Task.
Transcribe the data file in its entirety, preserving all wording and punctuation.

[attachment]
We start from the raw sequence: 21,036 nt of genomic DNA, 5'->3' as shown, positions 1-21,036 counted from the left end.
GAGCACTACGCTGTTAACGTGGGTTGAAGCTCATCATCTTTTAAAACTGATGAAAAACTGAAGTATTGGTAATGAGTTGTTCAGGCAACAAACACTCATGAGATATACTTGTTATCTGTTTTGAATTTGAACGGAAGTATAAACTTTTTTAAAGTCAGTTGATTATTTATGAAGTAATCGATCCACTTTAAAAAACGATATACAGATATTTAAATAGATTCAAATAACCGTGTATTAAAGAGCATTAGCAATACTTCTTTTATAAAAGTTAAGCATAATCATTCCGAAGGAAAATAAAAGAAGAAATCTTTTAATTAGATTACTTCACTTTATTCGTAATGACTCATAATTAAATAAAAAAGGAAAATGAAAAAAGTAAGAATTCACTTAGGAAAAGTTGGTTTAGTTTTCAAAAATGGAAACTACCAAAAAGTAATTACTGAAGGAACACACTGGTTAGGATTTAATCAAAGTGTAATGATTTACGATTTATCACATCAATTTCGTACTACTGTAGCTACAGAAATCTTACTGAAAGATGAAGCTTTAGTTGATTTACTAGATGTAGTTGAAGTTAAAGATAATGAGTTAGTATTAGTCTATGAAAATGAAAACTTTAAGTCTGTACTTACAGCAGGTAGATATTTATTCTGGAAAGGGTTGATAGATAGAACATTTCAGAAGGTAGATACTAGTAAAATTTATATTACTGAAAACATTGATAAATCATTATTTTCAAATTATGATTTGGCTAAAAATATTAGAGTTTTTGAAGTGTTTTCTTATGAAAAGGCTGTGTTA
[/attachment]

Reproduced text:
We start from the raw sequence: 21,036 nt of genomic DNA, 5'->3' as shown, positions 1-21,036 counted from the left end.
GAGCACTACGCTGTTAACGTGGGTTGAAGCTCATCATCTTTTAAAACTGATGAAAAACTGAAGTATTGGTAATGAGTTGTTCAGGCAACAAACACTCATGAGATATACTTGTTATCTGTTTTGAATTTGAACGGAAGTATAAACTTTTTTAAAGTCAGTTGATTATTTATGAAGTAATCGATCCACTTTAAAAAACGATATACAGATATTTAAATAGATTCAAATAACCGTGTATTAAAGAGCATTAGCAATACTTCTTTTATAAAAGTTAAGCATAATCATTCCGAAGGAAAATAAAAGAAGAAATCTTTTAATTAGATTACTTCACTTTATTCGTAATGACTCATAATTAAATAAAAAAGGAAAATGAAAAAAGTAAGAATTCACTTAGGAAAAGTTGGTTTAGTTTTCAAAAATGGAAACTACCAAAAAGTAATTACTGAAGGAACACACTGGTTAGGATTTAATCAAAGTGTAATGATTTACGATTTATCACATCAATTTCGTACTACTGTAGCTACAGAAATCTTACTGAAAGATGAAGCTTTAGTTGATTTACTAGATGTAGTTGAAGTTAAAGATAATGAGTTAGTATTAGTCTATGAAAATGAAAACTTTAAGTCTGTACTTACAGCAGGTAGATATTTATTCTGGAAAGGGTTGATAGATAGAACATTTCAGAAGGTAGATACTAGTAAAATTTATATTACTGAAAACATTGATAAATCATTATTTTCAAATTATGATTTGGCTAAAAATATTAGAGTTTTTGAAGTGTTTTCTTATGAAAAGGCTGTGTTA